Many companies I talk to are expanding beyond traditional advertising to focus more on custom marketing – improving their websites, creating a social media presence etc.

This is a great idea, if you actually do it.

But it’s not as easy or cheap as it looks to do properly.

I was talking to a company who was shifting their strategy to ‘thought leadership on LinkedIn’, which they decided to do in-house. Great idea I thought and I started following them that day to see what they were doing. A few months later, they shared a batch of 3 or 4 press releases in the one day. Six months on from that, they hadn’t done anything else.

Yes, doing your own customised content marketing, social media etc is a great idea and one that we strongly encourage, but to do it well takes a lot of hours, effort and resources. To be clear, it’s not a cheap alternative to advertising.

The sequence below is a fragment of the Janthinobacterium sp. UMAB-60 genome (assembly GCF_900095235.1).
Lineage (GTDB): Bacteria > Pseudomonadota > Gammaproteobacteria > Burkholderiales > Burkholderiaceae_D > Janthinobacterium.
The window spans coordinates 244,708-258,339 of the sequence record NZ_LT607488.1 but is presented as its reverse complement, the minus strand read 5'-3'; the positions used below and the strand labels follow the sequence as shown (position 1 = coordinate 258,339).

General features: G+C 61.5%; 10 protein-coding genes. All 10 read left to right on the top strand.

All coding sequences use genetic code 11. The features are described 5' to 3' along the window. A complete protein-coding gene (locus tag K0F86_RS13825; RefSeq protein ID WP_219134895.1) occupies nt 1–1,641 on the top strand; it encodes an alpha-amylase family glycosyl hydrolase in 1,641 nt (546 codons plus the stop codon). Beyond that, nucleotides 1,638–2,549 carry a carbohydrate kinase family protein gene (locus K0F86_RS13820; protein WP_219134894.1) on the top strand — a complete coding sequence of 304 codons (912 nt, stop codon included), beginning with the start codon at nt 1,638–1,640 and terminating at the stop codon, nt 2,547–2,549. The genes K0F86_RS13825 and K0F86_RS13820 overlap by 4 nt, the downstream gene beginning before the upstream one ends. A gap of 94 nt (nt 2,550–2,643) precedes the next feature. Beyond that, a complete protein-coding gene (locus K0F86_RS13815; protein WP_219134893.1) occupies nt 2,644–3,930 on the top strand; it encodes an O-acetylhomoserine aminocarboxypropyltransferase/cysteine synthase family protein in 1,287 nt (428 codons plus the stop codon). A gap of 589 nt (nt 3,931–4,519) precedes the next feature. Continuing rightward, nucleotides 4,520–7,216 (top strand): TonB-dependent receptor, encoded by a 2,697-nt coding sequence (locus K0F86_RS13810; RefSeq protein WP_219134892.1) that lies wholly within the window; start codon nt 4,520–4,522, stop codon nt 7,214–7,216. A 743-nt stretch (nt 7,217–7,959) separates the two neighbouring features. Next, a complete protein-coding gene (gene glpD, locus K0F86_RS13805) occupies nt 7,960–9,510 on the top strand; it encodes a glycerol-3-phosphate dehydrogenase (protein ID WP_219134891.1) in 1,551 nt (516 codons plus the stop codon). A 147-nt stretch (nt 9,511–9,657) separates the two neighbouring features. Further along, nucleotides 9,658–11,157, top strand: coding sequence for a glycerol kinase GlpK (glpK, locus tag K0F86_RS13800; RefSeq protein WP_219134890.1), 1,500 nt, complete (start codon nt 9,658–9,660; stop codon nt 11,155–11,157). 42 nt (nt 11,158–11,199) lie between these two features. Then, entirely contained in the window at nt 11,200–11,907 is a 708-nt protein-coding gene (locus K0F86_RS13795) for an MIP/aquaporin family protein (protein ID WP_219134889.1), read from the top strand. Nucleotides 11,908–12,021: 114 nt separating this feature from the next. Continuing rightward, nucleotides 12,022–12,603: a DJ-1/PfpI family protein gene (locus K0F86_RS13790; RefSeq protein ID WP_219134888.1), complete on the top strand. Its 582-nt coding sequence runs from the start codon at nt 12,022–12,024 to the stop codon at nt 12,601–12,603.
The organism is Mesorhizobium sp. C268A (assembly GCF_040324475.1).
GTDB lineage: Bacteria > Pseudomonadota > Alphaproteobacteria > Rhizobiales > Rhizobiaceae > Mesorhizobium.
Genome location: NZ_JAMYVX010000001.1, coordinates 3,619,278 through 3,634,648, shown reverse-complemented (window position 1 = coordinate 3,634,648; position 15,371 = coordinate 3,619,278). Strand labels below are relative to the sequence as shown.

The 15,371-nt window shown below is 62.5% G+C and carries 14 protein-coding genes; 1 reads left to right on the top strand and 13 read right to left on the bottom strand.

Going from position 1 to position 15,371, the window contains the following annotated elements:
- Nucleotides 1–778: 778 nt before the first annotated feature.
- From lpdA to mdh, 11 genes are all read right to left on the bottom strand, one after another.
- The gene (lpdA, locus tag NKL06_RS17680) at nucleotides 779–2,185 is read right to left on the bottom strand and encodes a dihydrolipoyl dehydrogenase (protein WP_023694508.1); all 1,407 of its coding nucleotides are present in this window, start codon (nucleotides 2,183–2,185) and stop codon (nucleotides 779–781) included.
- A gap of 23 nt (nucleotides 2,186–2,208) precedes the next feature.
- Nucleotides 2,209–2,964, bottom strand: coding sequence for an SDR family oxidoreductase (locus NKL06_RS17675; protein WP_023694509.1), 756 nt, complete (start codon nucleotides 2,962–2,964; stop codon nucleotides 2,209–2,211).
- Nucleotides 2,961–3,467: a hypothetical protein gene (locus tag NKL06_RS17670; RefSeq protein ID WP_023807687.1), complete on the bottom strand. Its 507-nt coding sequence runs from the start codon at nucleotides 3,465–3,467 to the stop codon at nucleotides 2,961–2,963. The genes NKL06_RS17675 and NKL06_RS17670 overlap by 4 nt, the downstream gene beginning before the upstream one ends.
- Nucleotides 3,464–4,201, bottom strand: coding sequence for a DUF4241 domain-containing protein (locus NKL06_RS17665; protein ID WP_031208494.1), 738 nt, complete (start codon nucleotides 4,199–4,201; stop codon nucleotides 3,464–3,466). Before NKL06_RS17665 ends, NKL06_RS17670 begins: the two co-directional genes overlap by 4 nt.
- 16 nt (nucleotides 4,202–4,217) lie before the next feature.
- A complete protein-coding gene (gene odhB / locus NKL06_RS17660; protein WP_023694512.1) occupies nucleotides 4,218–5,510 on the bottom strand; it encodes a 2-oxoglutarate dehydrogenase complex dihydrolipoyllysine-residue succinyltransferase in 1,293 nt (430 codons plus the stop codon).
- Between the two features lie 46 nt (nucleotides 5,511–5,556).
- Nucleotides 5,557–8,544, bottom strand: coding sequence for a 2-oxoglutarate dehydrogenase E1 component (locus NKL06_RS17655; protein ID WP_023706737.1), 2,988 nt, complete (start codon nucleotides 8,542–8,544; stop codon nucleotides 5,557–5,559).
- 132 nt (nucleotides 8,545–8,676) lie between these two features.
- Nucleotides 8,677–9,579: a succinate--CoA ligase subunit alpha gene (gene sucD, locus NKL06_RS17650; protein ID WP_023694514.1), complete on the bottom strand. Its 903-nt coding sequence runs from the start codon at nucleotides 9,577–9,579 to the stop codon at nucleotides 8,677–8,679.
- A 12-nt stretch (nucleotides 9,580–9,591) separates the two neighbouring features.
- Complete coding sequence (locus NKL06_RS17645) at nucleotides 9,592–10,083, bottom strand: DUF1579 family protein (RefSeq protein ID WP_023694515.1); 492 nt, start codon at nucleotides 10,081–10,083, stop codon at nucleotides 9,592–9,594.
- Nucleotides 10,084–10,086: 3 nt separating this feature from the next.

A customised marketing campaign needs to be planned properly with a clear goal in mind, a timeline of activity and a budget. Short bursts of activity (ie getting the work experience guy to  tweet a couple of press releases) followed by months of radio silence as your web or social media pages becomes embarrassingly out of date is not doing your brand much good. If you don’t have the resources to do it, then you should invest in someone who can or reconsider your campaign.

Mixing up your marketing strategy shouldn’t necessary mean replacing your advertising either. Advertising in the right place is actually a very cost-effective option, because you’re using a ready-made audience and communication channel. Done well, it should integrate with your broader marketing campaign.

In the end, any marketing activity you decide to undertake is aimed at increasing your sales, and there will be a cost, whether it be time or money or both.

By all means, start creating your own content and channels as well, but don’t delude yourself about how easy (or cheap) it will be.